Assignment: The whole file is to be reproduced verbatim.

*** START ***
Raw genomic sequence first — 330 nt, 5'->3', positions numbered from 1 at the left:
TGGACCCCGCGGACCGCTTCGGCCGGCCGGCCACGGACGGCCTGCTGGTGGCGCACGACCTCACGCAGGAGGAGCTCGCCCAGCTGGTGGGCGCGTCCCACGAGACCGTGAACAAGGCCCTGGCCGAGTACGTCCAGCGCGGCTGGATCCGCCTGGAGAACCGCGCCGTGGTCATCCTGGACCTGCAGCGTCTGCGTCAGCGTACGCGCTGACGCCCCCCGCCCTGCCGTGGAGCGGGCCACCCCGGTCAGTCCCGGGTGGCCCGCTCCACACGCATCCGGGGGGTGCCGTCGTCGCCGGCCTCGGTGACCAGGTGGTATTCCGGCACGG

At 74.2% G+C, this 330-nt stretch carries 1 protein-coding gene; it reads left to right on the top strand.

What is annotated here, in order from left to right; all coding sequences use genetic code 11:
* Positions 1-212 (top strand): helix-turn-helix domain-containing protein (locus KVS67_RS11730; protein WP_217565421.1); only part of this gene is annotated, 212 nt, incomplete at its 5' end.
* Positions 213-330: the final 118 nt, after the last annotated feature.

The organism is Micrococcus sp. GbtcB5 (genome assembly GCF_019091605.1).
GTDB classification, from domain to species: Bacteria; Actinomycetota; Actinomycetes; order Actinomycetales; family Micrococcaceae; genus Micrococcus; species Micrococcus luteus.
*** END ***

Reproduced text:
Raw genomic sequence first — 330 nt, 5'->3', positions numbered from 1 at the left:
TGGACCCCGCGGACCGCTTCGGCCGGCCGGCCACGGACGGCCTGCTGGTGGCGCACGACCTCACGCAGGAGGAGCTCGCCCAGCTGGTGGGCGCGTCCCACGAGACCGTGAACAAGGCCCTGGCCGAGTACGTCCAGCGCGGCTGGATCCGCCTGGAGAACCGCGCCGTGGTCATCCTGGACCTGCAGCGTCTGCGTCAGCGTACGCGCTGACGCCCCCCGCCCTGCCGTGGAGCGGGCCACCCCGGTCAGTCCCGGGTGGCCCGCTCCACACGCATCCGGGGGGTGCCGTCGTCGCCGGCCTCGGTGACCAGGTGGTATTCCGGCACGG

At 74.2% G+C, this 330-nt stretch carries 1 protein-coding gene; it reads left to right on the top strand.

What is annotated here, in order from left to right; all coding sequences use genetic code 11:
* Positions 1-212 (top strand): helix-turn-helix domain-containing protein (locus KVS67_RS11730; protein WP_217565421.1); only part of this gene is annotated, 212 nt, incomplete at its 5' end.
* Positions 213-330: the final 118 nt, after the last annotated feature.

The organism is Micrococcus sp. GbtcB5 (genome assembly GCF_019091605.1).
GTDB classification, from domain to species: Bacteria; Actinomycetota; Actinomycetes; order Actinomycetales; family Micrococcaceae; genus Micrococcus; species Micrococcus luteus.